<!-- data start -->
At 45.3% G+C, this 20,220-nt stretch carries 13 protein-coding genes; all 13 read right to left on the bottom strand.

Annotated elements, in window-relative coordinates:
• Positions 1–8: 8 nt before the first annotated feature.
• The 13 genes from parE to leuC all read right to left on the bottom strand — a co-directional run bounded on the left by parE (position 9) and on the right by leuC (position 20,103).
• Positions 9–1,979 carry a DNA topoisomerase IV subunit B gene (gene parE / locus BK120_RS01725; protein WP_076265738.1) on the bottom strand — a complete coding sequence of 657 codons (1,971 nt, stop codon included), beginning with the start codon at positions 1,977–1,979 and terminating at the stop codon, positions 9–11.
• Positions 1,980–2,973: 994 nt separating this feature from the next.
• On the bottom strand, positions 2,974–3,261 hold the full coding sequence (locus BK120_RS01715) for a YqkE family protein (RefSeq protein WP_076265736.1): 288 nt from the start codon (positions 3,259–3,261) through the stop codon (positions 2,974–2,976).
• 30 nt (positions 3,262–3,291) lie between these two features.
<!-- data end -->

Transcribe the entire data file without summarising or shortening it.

At 45.3% G+C, this 20,220-nt stretch carries 13 protein-coding genes; all 13 read right to left on the bottom strand.

Annotated elements, in window-relative coordinates:
• Positions 1–8: 8 nt before the first annotated feature.
• The 13 genes from parE to leuC all read right to left on the bottom strand — a co-directional run bounded on the left by parE (position 9) and on the right by leuC (position 20,103).
• Positions 9–1,979 carry a DNA topoisomerase IV subunit B gene (gene parE / locus BK120_RS01725; protein WP_076265738.1) on the bottom strand — a complete coding sequence of 657 codons (1,971 nt, stop codon included), beginning with the start codon at positions 1,977–1,979 and terminating at the stop codon, positions 9–11.
• Positions 1,980–2,973: 994 nt separating this feature from the next.
• On the bottom strand, positions 2,974–3,261 hold the full coding sequence (locus BK120_RS01715) for a YqkE family protein (RefSeq protein WP_076265736.1): 288 nt from the start codon (positions 3,259–3,261) through the stop codon (positions 2,974–2,976).
• 30 nt (positions 3,262–3,291) lie between these two features.